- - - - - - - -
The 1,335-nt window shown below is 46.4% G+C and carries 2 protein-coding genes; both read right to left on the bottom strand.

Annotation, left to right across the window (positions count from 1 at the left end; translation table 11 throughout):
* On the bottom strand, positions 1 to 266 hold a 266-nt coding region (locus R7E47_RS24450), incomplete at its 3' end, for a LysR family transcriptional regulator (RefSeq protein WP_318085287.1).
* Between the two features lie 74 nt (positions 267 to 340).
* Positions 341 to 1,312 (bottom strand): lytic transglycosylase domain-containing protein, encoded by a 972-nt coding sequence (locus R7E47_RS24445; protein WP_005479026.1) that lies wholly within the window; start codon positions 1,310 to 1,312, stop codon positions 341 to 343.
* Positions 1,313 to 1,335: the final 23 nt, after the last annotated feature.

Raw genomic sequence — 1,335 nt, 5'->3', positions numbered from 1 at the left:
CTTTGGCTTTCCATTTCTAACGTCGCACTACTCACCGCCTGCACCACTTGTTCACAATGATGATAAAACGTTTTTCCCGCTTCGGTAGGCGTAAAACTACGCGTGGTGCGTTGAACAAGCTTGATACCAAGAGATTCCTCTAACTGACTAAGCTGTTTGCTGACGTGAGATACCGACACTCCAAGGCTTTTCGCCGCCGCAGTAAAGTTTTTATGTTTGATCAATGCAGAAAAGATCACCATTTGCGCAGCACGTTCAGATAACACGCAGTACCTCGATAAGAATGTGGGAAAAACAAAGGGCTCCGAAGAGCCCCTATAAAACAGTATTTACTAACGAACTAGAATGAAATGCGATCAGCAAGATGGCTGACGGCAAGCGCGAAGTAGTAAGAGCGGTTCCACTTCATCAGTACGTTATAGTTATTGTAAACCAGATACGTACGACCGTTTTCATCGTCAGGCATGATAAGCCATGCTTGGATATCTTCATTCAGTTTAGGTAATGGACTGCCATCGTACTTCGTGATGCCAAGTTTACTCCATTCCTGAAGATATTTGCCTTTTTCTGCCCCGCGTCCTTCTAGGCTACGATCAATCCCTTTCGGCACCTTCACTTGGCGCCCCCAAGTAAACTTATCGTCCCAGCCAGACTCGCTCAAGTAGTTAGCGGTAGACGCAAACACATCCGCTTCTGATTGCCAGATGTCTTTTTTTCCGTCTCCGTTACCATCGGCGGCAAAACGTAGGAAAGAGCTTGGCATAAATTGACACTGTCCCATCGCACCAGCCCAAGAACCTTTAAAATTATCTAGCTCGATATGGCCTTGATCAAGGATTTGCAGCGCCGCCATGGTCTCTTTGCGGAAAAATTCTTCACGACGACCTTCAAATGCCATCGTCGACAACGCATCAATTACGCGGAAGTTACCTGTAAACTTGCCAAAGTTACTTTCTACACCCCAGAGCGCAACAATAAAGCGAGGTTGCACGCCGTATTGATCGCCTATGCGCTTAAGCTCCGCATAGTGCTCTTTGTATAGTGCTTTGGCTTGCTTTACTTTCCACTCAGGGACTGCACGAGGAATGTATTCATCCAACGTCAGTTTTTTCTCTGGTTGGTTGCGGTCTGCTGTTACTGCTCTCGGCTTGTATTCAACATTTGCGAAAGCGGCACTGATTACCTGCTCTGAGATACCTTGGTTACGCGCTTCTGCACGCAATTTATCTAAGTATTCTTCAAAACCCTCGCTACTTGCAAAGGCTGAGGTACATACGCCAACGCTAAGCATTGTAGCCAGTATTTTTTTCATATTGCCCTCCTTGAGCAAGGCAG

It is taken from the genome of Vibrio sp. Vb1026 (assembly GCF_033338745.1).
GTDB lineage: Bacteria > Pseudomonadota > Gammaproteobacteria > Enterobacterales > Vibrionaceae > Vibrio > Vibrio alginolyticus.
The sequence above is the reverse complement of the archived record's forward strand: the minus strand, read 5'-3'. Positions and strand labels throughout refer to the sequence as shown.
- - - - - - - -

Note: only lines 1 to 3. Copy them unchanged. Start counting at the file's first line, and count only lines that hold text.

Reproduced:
The 1,335-nt window shown below is 46.4% G+C and carries 2 protein-coding genes; both read right to left on the bottom strand.

Annotation, left to right across the window (positions count from 1 at the left end; translation table 11 throughout):
* On the bottom strand, positions 1 to 266 hold a 266-nt coding region (locus R7E47_RS24450), incomplete at its 3' end, for a LysR family transcriptional regulator (RefSeq protein WP_318085287.1).